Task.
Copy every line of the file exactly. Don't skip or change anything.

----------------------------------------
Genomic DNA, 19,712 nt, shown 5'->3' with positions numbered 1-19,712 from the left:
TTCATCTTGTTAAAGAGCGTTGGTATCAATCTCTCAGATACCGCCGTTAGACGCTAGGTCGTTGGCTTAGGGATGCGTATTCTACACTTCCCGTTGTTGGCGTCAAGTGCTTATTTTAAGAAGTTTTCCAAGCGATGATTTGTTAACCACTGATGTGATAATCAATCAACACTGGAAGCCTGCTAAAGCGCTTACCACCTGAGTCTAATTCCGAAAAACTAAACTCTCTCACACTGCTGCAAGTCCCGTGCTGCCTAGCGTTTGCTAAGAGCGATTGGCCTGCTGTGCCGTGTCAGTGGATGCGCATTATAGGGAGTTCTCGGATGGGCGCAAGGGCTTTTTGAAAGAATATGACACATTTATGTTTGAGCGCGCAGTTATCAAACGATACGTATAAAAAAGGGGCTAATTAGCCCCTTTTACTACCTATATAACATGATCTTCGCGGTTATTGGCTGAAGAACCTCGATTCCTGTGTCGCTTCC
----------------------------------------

Genomic DNA, 19,712 nt, shown 5'->3' with positions numbered 1-19,712 from the left:
TTCATCTTGTTAAAGAGCGTTGGTATCAATCTCTCAGATACCGCCGTTAGACGCTAGGTCGTTGGCTTAGGGATGCGTATTCTACACTTCCCGTTGTTGGCGTCAAGTGCTTATTTTAAGAAGTTTTCCAAGCGATGATTTGTTAACCACTGATGTGATAATCAATCAACACTGGAAGCCTGCTAAAGCGCTTACCACCTGAGTCTAATTCCGAAAAACTAAACTCTCTCACACTGCTGCAAGTCCCGTGCTGCCTAGCGTTTGCTAAGAGCGATTGGCCTGCTGTGCCGTGTCAGTGGATGCGCATTATAGGGAGTTCTCGGATGGGCGCAAGGGCTTTTTGAAAGAATATGACACATTTATGTTTGAGCGCGCAGTTATCAAACGATACGTATAAAAAAGGGGCTAATTAGCCCCTTTTACTACCTATATAACATGATCTTCGCGGTTATTGGCTGAAGAACCTCGATTCCTGTGTCGCTTCC